Who do you trust? Who trusts you?








If you were asked to name the five people you most trust, who would be on your list? Your spouse or partner? Parents? Siblings? Relatives? Friends? A colleague? Your boss?

Who would name you as one of the people they most trust? Anyone you work with – your boss, colleagues or subordinates?

Whether in your personal or professional life, trust is one of those things you earn over time through a consistent set of actions that affect people in positive ways. People trust you because they believe you will make their lives better, whether in ways large or small.

I’ve often asked participants in leadership development workshops to list some of the traits they most admire in an individual they consider to be an ideal leader. Words like trust, integrity, and honesty consistently show up.  Why do these things matter so much in the workplace? Because they are the foundation on which successful teams and organizations are built. The most refined and focused vision and strategy won’t matter if there is no trust among people at all levels and layers of an organization.

Do you sincerely trust your boss? Do the people who report to you trust you? Do you and your colleagues trust each other? Research shows that teams with high levels of trust canstockphoto3084977perform at high levels and achieve better results at lower costs. The most trusted companies also have lower employee turnover rates and higher profitability.

The kind of workplace trust that made American workers the most productive in the world is being increasingly eroded by higher levels of uncertainty, employers who treat workers like cogs in a machine, increasingly mobile employees, a workplace that is getting more and more virtual, and a high regard for individual achievement that encourages opportunistic behavior.

Trust is a two-way relationship, meaning those who seek to be trusted must show they are able to trust others. We are unlikely to trust anyone who does not trust us in return.

If you are in a leadership role, building trust is one of the most important things you can do to ensure your success and that of your team. Here are some thoughts on how to do that:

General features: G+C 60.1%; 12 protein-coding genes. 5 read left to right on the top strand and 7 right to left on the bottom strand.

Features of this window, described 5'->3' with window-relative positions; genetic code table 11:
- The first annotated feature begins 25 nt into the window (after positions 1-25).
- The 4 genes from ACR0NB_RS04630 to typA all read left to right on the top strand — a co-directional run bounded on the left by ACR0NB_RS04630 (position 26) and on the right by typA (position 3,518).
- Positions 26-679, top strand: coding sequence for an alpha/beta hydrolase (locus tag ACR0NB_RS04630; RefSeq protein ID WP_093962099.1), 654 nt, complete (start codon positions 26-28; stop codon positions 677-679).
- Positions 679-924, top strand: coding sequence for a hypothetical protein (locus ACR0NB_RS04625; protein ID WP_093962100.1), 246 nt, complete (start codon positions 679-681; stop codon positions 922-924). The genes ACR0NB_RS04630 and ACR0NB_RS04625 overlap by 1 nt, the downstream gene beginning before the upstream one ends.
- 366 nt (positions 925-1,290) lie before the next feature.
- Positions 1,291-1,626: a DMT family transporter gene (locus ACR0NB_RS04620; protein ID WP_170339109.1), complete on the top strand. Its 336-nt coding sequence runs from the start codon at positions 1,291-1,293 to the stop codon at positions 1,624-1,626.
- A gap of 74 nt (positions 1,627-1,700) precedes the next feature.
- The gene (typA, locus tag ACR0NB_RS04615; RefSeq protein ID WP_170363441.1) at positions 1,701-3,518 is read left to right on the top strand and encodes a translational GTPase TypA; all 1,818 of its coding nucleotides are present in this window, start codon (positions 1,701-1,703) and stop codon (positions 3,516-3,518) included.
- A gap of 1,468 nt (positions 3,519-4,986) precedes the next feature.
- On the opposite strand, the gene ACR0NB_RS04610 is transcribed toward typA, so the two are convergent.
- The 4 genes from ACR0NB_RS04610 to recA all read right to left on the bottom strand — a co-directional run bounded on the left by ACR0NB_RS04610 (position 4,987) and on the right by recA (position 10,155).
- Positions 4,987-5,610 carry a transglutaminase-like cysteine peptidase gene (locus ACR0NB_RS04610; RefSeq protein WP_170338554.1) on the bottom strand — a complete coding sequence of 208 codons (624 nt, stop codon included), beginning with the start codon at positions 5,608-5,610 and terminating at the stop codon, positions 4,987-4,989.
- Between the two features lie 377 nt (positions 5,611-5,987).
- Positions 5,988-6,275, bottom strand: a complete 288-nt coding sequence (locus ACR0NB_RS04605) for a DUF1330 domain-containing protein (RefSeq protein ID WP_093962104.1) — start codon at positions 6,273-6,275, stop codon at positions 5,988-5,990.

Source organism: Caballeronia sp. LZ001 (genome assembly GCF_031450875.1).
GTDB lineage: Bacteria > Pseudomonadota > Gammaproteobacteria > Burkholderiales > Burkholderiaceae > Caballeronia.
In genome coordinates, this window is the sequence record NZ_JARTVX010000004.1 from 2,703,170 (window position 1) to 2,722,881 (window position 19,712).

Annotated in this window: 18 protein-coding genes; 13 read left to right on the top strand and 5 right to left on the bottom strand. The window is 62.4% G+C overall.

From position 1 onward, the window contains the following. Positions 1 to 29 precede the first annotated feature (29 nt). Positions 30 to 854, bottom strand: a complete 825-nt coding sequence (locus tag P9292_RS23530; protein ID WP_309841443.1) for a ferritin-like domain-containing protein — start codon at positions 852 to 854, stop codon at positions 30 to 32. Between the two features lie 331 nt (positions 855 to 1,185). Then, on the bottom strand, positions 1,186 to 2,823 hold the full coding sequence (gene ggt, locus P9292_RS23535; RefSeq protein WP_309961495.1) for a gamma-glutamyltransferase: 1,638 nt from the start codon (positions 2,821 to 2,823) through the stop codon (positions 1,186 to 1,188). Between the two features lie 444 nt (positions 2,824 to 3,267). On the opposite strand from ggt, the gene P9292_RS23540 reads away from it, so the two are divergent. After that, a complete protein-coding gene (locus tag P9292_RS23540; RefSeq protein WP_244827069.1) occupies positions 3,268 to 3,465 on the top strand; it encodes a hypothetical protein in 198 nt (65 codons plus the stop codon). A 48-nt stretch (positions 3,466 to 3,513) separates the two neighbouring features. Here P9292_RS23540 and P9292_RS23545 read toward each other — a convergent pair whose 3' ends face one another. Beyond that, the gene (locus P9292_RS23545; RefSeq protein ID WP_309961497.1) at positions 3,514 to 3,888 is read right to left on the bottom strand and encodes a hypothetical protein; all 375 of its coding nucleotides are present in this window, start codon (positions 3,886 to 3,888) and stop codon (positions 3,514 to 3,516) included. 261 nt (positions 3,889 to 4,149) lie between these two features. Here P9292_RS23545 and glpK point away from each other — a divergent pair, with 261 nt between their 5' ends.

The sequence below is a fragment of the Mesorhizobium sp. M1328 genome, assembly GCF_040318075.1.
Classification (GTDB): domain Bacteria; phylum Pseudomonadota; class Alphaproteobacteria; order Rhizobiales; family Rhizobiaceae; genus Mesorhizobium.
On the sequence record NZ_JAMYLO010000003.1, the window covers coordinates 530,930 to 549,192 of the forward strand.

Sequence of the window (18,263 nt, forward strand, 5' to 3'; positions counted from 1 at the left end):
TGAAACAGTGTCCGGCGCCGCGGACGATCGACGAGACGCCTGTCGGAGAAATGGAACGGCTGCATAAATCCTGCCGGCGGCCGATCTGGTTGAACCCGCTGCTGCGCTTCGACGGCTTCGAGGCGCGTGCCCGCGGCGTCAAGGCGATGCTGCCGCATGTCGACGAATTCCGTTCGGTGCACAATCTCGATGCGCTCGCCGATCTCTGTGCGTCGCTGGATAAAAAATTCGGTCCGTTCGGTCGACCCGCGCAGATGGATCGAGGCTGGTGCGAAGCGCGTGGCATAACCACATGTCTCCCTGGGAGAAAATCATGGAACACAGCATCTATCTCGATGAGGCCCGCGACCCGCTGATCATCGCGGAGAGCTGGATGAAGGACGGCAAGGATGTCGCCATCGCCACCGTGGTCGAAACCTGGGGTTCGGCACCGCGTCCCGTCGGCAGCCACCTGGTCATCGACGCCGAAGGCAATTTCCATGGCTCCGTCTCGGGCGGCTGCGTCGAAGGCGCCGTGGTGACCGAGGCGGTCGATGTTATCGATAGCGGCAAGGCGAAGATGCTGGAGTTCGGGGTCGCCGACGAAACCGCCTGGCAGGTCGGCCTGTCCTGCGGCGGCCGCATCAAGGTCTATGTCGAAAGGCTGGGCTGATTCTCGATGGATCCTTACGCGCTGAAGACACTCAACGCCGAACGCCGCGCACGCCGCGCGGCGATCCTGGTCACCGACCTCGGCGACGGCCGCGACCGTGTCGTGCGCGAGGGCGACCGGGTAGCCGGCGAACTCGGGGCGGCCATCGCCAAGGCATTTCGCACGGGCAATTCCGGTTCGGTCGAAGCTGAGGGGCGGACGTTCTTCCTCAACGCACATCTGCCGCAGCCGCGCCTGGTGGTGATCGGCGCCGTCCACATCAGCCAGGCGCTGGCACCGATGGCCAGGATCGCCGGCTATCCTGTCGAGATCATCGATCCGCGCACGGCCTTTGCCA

• Be good at what you do. Competence is basic expectation for leaders. Few things will build your credibility like gaining a reputation as a problem solver, and few things will destroy it like consistent failures. Know your strengths and weaknesses. Hone your ability to manage complexity and shifting priorities.
  • Be authentic. Show that you are guided by a consistent set of principles and values. Be true to who you are and show a willingness to accept others for who they are. Admit what you don’t know and learn from others around you. Be willing to share insight with others.
  • Be compassionate. Leadership is as much about the heart as it is about the head. People won’t follow you or trust you unless they are convinced you care about them. You needn’t be a pushover, but people respond well when you respect them and show empathy for their circumstances.
  • Be a good communicator. Maintain a consistent conversation with the people on your team. Share information when appropriate. Be focused. Be clear. Be concise. Be curious. Be a good listener.
  • Be dependable. Reliability is another of those traits that is expected of leaders. Only make promises you can and will keep. Follow through on the promises you make and follow up to make sure things are getting done.

The willingness of people to follow you figures considerably in your potential achievement as a leader. They will follow you only when they trust you.


©2014 Robert Naylor Coaching and Consulting, LLC. All rights reserved


Robert Naylor is a journalist, consultant, certified coach, facilitator, and speaker who helps people become better leaders, improve workplace performance, and find focus in their careers and life. He is available for on-site training, private coaching, keynote presentations, and commentary. For more information visit naylorcoaching online or contact

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